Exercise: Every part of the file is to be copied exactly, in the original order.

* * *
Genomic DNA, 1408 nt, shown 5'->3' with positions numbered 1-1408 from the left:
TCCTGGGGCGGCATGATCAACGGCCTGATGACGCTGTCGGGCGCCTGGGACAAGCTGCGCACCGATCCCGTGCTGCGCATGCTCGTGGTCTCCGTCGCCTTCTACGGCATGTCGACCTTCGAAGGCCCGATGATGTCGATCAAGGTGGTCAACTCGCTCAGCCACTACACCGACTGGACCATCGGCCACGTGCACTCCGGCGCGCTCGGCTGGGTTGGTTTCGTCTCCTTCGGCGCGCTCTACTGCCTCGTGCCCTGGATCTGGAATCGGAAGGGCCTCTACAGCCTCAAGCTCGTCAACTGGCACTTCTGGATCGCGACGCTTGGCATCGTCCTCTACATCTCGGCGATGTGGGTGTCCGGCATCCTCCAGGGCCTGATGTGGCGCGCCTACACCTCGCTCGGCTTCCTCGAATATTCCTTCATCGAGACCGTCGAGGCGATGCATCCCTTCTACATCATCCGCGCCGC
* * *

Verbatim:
Genomic DNA, 1408 nt, shown 5'->3' with positions numbered 1-1408 from the left:
TCCTGGGGCGGCATGATCAACGGCCTGATGACGCTGTCGGGCGCCTGGGACAAGCTGCGCACCGATCCCGTGCTGCGCATGCTCGTGGTCTCCGTCGCCTTCTACGGCATGTCGACCTTCGAAGGCCCGATGATGTCGATCAAGGTGGTCAACTCGCTCAGCCACTACACCGACTGGACCATCGGCCACGTGCACTCCGGCGCGCTCGGCTGGGTTGGTTTCGTCTCCTTCGGCGCGCTCTACTGCCTCGTGCCCTGGATCTGGAATCGGAAGGGCCTCTACAGCCTCAAGCTCGTCAACTGGCACTTCTGGATCGCGACGCTTGGCATCGTCCTCTACATCTCGGCGATGTGGGTGTCCGGCATCCTCCAGGGCCTGATGTGGCGCGCCTACACCTCGCTCGGCTTCCTCGAATATTCCTTCATCGAGACCGTCGAGGCGATGCATCCCTTCTACATCATCCGCGCCGC